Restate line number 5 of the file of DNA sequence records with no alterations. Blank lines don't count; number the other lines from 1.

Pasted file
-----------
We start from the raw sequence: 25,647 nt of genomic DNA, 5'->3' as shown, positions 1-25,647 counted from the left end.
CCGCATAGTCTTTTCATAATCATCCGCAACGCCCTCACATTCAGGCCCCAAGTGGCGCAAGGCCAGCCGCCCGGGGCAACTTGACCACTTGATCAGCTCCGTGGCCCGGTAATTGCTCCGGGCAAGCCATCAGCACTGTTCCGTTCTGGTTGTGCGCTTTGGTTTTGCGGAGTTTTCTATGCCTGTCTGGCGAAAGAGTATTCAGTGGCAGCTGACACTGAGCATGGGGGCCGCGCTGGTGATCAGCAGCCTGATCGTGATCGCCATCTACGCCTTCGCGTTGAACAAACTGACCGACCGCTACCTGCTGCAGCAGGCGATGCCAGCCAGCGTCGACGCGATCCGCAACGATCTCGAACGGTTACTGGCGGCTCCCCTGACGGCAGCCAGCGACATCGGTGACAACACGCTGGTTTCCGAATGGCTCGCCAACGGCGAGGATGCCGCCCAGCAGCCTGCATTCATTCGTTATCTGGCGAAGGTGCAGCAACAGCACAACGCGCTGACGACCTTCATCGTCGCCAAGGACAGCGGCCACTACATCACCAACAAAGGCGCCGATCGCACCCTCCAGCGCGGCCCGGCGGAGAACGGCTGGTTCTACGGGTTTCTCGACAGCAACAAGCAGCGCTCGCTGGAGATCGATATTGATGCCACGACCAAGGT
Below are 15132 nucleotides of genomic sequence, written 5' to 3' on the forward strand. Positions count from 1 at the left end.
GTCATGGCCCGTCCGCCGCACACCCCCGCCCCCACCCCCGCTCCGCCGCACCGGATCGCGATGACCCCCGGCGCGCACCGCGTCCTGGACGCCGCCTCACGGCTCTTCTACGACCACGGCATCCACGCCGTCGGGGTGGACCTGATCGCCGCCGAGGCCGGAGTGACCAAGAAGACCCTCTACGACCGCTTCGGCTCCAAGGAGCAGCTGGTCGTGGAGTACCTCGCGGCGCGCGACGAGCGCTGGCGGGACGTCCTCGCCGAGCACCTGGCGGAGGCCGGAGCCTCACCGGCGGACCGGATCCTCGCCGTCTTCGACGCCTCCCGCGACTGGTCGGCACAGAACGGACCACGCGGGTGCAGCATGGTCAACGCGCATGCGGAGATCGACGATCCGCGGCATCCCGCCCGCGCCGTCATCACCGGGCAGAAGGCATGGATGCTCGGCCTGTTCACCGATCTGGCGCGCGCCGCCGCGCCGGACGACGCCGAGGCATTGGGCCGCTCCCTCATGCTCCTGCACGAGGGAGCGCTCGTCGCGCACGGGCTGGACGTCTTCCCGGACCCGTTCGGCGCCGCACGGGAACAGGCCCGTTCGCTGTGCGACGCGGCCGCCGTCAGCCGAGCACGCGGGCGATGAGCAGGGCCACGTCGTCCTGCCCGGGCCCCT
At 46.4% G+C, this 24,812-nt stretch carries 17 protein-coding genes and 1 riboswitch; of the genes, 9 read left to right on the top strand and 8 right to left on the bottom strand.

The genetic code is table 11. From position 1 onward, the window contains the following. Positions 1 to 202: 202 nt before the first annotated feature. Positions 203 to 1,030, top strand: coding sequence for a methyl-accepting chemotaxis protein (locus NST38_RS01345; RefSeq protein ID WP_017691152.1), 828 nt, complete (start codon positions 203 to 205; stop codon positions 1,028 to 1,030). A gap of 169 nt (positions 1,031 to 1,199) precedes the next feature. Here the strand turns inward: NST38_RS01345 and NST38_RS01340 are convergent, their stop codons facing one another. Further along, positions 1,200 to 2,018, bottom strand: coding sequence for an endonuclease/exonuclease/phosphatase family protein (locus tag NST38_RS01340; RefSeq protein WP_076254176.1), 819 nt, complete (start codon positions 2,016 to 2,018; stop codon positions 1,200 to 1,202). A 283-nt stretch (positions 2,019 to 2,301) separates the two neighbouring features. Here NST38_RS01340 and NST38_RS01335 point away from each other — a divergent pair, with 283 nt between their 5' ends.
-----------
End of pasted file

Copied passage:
At 46.4% G+C, this 24,812-nt stretch carries 17 protein-coding genes and 1 riboswitch; of the genes, 9 read left to right on the top strand and 8 right to left on the bottom strand.